The Islamic State of Iraq and Al-Sham (ISIS) launched another powerful assault on the defensive barriers of the ancient Syrian city of Palmyra (Tadmur), attempting to infiltrate past the Syrian Arab Army’s (SAA) frontline defenses at the northern, southern, and western flanks on Sunday morning.

On Saturday morning, ISIS militants attacked the Syrian Armed Forces defensive barriers at the Palmyra National Hospital, where they attempted to break-through the 18th Tank Battalion’s fortifications after they took control of the strategic Al-‘Amuriyah Housing District to the north of this city in the eastern part of the Homs Governorate.

In addition to their attack on the Palmyra National Hospital, ISIS was able to briefly infiltrate into the northern sector of the city, capturing three residential building blocks after fierce clashes with the SAA’s 18th Battalion at the outskirts of Palmyra around 10 A.M. Damascus Time.

However, the SAA’s 18th Battalion – in coordination with the National Defense Forces (NDF) and Liwaa Suqour Al-Sahra (Desert Falcons Brigade) – launched a counter-assault on the militants from ISIS at Mount Qassoun located east of the city, resulting in the recapture of the strategic Radio and Television Communication Hill, along with the Palmyra Castle after killing over 40 enemy combatants.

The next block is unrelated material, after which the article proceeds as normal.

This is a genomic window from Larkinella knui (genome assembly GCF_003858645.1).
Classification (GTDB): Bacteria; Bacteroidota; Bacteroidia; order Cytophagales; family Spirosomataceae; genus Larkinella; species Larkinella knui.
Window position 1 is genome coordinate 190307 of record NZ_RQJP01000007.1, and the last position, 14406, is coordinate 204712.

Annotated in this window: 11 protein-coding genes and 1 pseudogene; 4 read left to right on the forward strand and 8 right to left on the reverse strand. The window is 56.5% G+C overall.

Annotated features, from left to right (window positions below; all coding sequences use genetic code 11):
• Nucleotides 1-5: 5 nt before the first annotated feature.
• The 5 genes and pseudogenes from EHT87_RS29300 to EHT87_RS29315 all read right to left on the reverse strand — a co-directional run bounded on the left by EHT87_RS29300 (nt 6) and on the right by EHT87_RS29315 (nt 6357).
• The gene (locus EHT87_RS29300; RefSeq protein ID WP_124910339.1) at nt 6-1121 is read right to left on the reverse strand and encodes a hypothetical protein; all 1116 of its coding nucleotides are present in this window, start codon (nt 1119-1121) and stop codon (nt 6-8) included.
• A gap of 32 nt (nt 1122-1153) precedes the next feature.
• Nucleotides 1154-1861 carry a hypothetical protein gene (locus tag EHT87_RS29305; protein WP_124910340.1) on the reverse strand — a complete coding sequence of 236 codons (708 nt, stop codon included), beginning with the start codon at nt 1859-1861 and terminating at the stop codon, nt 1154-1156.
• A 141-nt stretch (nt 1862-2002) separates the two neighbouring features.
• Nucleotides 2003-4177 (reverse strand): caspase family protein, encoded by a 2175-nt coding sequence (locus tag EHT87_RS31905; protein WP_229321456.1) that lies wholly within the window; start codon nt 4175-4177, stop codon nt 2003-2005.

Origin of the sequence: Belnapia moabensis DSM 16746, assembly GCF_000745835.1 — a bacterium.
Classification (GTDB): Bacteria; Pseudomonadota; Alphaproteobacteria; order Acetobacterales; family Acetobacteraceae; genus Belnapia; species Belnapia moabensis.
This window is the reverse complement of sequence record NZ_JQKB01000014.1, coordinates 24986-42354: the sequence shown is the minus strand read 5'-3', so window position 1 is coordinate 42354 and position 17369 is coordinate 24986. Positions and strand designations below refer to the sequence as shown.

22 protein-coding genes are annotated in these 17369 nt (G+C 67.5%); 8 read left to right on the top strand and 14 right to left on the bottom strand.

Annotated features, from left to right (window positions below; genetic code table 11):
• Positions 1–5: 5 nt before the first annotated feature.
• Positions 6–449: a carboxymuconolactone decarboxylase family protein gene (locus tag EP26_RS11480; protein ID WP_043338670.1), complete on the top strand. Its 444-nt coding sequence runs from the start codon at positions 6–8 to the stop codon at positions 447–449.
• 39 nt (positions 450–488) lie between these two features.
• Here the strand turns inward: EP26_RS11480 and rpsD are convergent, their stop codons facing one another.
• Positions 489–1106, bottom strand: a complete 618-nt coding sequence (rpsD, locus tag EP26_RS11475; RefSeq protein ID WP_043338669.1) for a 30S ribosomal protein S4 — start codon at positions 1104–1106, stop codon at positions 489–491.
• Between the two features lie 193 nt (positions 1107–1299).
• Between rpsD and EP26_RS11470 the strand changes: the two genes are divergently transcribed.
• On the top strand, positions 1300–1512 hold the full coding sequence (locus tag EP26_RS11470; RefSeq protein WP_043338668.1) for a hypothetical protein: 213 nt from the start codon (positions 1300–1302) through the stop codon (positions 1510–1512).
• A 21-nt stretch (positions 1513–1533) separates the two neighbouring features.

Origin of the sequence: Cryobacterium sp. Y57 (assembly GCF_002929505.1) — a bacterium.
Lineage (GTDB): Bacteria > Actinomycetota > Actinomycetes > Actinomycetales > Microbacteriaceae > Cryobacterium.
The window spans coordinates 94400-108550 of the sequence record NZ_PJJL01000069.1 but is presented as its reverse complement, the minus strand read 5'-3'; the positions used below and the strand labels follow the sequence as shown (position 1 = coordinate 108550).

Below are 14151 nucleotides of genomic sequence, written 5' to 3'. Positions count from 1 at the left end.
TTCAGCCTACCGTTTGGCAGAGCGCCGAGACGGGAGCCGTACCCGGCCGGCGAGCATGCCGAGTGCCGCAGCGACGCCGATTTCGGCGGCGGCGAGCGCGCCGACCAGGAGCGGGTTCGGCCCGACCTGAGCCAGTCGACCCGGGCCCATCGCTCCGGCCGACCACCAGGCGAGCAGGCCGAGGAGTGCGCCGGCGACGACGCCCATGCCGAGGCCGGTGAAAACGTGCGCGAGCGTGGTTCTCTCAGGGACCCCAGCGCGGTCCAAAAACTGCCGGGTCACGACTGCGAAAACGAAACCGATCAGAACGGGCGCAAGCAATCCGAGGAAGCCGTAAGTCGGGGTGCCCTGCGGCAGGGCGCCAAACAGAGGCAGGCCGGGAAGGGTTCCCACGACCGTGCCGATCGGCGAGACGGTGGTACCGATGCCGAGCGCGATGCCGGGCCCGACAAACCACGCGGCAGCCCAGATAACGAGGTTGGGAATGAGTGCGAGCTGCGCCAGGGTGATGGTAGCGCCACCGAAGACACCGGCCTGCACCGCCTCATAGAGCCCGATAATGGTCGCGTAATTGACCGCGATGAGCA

Following their recapture of Mount Qassoun, the Syrian Armed Forces attacked the combatants from ISIS at the ancient aqueducts, where they were able to take full control of this area, including the Palmyra Dam to the west, forcing the militants to withdrawal from the western flank.

According to a military source from Liwaa Suqour Al-Sahra, the Syrian Armed Forces successfully forced ISIS to pull out of the northern sector of Palmyra; this has allowed for the SAA’s 18th Battalion to secure all defensive barriers around this ancient city.

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Fierce firefights were also reported at the Al-Hayl and Al-Arak Oil Fields, as the Syrian Armed Forces and ISIS exchange rounds of gunfire and mortar shells for control of this area.

 

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Editor-in-Chief Specializing in Near Eastern Affairs and Economics.

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